Forum home Fruit & veg

Perennial veg

FireFire LondonPosts: 14,719
edited May 2021 in Fruit & veg
There was an interesting section on this week's GW on perennial veg - backing on to Forest Gardening. One of the bibles on perennial veg is "How to create a food forest garden", by Martin Crawford". It has a long list of perennial veg and the plants virtues and habits. It's a beautiful book to spend an evening with too.


  • BigladBiglad East LancashirePosts: 2,548
    That was the segment that interested me most @Fire. I need to devote a section of the garden to a few of those rascals :)

    Thanks for that link.
  • FireFire LondonPosts: 14,719
    edited May 2021
    It does seem to be an overlooked area in current gardening (excuse the pun). There a lof of great, easy, native options, like the Good King Henry that the show mentioned (similar to spinach) but now with the world to choose from too and increasing shared knowledge and field exploration, the garden is your oyster. Kiwis from New Zealand, Chinese artichokes, mashua and ocon from South America, Szechuan pepper, and American tree collards.
  • raisingirlraisingirl East Devon, on the Edge of Exmoor.Posts: 5,710
    edited May 2021
    I'll second @Fire 's book recommend - it's a really good read and full of fascinating information. The basic principle is that annual veg requires a lot of resources - water, fertiliser, energy but perennials need far less. Given that the natural state of land in our temperate climate is woodland, the idea is that you grow food in, essentially, a snippet of woodland environment and you'll be able to work with nature rather than fighting it all the time.

    I've been attempting to grow some. Perennial onions and leeks I can do, I've got scorzonera established now, rhubarb, soft fruits which make a good mid-storey, and also perennial rocket, sorrel and lots of herbs. I haven't managed to keep perennial kale alive through a winter yet. It's not that it's tender, it gets blown out of the ground by the high winds we get some times. Not sure why it's worse than the annual kales that I also grow through winter. I'm working on it (and my wind breaks).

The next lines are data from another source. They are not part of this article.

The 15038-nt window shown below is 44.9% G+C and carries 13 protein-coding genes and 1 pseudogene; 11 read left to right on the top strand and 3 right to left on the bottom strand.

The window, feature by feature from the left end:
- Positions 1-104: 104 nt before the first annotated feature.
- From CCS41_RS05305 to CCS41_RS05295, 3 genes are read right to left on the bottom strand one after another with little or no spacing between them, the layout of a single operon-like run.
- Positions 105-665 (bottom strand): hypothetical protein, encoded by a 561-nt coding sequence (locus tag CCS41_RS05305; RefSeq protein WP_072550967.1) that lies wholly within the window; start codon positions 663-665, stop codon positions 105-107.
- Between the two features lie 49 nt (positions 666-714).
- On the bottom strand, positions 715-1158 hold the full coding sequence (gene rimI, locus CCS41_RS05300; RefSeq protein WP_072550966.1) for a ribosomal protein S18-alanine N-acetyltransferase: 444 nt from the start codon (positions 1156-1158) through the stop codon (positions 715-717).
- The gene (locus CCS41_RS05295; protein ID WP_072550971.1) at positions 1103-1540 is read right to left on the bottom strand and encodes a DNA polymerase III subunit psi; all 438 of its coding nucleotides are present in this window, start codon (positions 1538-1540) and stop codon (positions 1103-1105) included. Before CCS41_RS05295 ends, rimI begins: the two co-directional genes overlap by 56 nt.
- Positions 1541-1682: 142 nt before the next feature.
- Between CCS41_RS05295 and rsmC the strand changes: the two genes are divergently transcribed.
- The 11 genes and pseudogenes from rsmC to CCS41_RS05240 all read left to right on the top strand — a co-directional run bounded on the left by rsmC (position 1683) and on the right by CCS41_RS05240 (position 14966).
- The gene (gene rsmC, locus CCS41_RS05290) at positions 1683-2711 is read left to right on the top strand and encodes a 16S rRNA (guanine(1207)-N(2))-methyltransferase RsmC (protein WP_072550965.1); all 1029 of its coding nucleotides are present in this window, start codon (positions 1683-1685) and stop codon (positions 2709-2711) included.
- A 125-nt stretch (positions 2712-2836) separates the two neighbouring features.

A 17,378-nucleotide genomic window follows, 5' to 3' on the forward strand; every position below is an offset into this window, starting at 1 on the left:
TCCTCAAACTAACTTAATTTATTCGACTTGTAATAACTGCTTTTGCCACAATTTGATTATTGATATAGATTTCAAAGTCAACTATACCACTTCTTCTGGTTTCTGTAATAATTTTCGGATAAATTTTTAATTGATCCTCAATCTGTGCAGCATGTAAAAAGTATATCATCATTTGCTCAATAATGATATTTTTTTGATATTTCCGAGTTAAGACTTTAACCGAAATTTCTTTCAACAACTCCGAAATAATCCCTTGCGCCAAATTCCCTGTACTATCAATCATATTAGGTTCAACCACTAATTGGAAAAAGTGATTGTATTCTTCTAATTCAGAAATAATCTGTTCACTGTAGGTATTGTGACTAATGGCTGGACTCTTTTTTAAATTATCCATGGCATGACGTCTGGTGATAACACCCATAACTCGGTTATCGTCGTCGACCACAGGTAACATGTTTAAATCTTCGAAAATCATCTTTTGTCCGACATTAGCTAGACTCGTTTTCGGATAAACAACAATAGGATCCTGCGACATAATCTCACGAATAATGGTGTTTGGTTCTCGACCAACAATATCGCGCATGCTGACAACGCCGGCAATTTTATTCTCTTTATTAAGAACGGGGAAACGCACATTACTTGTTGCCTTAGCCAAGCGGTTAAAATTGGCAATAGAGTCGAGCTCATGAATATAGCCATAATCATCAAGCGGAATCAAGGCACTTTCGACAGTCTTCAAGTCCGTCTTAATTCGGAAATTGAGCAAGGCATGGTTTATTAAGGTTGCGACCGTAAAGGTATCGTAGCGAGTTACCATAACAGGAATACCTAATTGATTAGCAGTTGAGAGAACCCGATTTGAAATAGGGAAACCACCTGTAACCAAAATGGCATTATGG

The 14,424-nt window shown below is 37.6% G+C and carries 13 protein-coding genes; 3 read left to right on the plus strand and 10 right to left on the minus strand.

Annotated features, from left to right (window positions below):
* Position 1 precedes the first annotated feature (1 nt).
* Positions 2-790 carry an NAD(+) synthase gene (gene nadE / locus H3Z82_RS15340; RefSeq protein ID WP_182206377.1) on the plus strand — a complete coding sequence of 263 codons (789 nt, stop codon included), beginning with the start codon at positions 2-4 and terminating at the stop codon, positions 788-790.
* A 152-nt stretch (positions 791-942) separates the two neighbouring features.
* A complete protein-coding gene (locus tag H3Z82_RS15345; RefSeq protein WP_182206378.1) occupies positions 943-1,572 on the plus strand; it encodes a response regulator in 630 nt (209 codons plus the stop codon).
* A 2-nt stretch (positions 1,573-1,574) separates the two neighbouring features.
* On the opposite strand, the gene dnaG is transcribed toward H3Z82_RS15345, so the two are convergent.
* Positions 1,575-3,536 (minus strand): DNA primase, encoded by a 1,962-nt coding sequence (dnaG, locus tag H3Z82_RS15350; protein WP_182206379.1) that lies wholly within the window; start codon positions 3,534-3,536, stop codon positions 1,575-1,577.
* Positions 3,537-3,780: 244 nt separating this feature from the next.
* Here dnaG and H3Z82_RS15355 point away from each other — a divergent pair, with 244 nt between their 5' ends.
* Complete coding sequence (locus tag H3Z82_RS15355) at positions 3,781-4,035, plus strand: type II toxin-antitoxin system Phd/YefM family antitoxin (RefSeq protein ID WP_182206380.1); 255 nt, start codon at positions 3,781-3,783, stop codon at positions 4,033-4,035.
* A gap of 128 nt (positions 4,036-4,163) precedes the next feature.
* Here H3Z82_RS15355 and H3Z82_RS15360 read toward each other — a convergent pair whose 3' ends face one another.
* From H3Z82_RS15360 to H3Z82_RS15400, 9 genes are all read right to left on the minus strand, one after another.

It seems like a really good principle for domestic food production if you can get it to work
    “Light thinks it travels faster than anything but it is wrong. No matter how fast light travels, it finds the darkness has always got there first” 
  • FireFire LondonPosts: 14,719
    edited May 2021
    Aficionadas and hard core permaculturalists can get all a bit zealous about this field, but pieces can be easily integrated into current gardens and allotments without having to overhaul the whole space.

    There's a whole load of intruiging new plants to explore here, but it might be useful to work out if they are beautiful / a great thought / beguiling or if you would actually want to / would eat much of them. It's quite easy to fill a garden with a nice idea.

    Very practical "ordinary" crops of us, like kale, rhubarb, asparagus, chards, spinaches, currents, garlic etc, like RG mentions, can get you a long way.
  • StephenSouthwestStephenSouthwest Southwest EnglandPosts: 360
    Here's the link to Mandy's website:

  • IlikeplantsIlikeplants W Mids Posts: 868
    I found this section of gardeners world really interesting and would like to try sea kale, will have to be seeds, good king Henry and Jerusalem artichokes. Will supermarket ones do to start it, I should probably try it for taste first? I’ll try to get sorrel too.
  • Nanny BeachNanny Beach Posts: 7,761
    I've got perennial onions and have done the spinach, although I found after 3 years it goes woody
  • LG_LG_ gardens in SE LondonPosts: 3,873
    It was a really interesting and intriguing piece. I'm going to look into that book too. Thanks for the tip. 
    'If you have a garden and a library, you have everything you need.'
    - Cicero
  • jonathan.colejonathan.cole Posts: 204
    That's interesting; I'm a few weeks behind on GW. Will have to catch up!

    I got Martin Crawford's book a few months ago after looking at perennial veg. Our garden was previously an orchard and we were already adding currants, raspberries and strawberries before I knew what forest gardens were, so it seems like an obvious path to take.

    Having edible things in the garden is great, and really good with young children too. I've made a gentle start with perennial kale and perennial leeks, but have my eye on converting the top part of the garden to more of a forest garden proper.

    There's also a blog by a chap in Aberdeen who has tried out various perennial veg. If you Google Scottish forest garden you should find it.
Sign In or Register to comment.